Disulfide bonds location - Cys6-Cys26, Cys12-Cys31, Cys16-Cys33, Cys21-Cys36
The Vm24 toxin, also known as Vaejovis mexicanus peptide 24, is a potent blocker of Kv1.3 in human lymphocytes. Isolated from the venom of the Mexican scorpion Vaejovis mexicanus smithi, Vm24 is a 36-residue peptide with a molecular mass of 3864 Da, and has been identified as the first example of a new subfamily of α-type K(+) ion channel blockers (α-KTx 23.1)1.
Vm24, a natural immunosuppressive peptide, potently and selectively blocks Kv1.3 in human T cells with high affinity. The blockage of Kv1.3 channels in T cells is a promising therapeutic approach for the treatment of autoimmune diseases such as multiple sclerosis and type 1 diabetes mellitus2.
The voltage-gated potassium channel known as Kv1.3 (KCNA3) is expressed by a subset of chronically activated memory T cells and plays an important role in their activation and proliferation, especially in primary malignant T cells. The potent Kv1.3 inhibitor Vm24 inhibits CD3/CD28-induced proliferation and IL-9 expression, thus inhibiting activation-induced proliferation as well as cytokine and cytokine receptor expression in malignant T cells3.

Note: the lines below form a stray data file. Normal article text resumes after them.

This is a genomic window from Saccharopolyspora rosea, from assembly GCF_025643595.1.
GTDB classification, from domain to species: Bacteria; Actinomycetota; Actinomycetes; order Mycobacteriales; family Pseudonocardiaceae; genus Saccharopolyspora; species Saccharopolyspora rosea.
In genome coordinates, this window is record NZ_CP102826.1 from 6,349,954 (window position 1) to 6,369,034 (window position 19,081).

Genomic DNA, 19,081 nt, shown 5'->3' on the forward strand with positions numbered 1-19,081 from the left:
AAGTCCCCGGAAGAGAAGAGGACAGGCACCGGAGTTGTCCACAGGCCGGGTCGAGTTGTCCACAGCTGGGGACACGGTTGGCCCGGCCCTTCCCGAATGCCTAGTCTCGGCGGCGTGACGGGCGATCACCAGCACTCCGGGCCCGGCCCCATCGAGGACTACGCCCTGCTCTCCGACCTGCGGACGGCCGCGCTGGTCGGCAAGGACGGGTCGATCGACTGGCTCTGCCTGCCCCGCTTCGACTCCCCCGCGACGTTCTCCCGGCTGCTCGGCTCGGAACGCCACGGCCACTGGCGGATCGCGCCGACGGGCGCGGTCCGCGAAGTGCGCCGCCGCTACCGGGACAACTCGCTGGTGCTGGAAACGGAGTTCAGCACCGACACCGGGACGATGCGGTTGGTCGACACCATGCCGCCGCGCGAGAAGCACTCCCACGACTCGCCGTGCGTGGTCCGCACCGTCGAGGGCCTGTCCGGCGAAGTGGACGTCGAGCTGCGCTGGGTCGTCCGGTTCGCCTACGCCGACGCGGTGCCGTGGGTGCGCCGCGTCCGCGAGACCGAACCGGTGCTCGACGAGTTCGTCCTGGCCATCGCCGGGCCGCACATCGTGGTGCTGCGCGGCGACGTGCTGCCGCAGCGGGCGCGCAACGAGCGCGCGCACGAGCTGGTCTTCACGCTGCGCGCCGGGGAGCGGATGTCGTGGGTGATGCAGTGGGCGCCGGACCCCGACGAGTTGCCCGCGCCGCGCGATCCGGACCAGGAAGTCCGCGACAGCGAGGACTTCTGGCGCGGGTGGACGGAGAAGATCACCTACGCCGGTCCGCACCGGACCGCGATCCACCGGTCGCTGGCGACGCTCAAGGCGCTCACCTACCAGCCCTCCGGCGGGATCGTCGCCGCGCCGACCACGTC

Due to its high specificity, the Vm24 toxin enables to define the downstream functions of Kv1.3 channels in human CD4+ TEM lymphocytes. Blocking Kv1.3 channels profoundly affects the mRNA synthesis machinery, the unfolded protein response and intracellular vesicle transport, impairing the synthesis and secretion of cytokines in response to TCR engagement. This underscores the role of Kv1.3 channels in regulating TEM lymphocyte function4.
KV1.3 blockers change the course of Alzheimer's Disease (AD) development, reducing microglial cytotoxic activation and increasing neural stem cell differentiation. KV1.3 blockers inhibit microglia-mediated neurotoxicity in cell cultures, reducing the expression and production of the pro-inflammatory cytokines IL-1β and TNF-α via the NF-kB and p38MAPK pathway. Microglia activation correlates with an increase in KV1.3 channel expression and current density. Several studies highlight the importance of KV1.3 in the activation of the inflammatory response and the inhibition of neural progenitor cell proliferation and neuronal differentiation. Thus, KV1.3 blockers such as Vm24 possess potential therapeutic benefits for patients suffering from Alzheimer’s disease5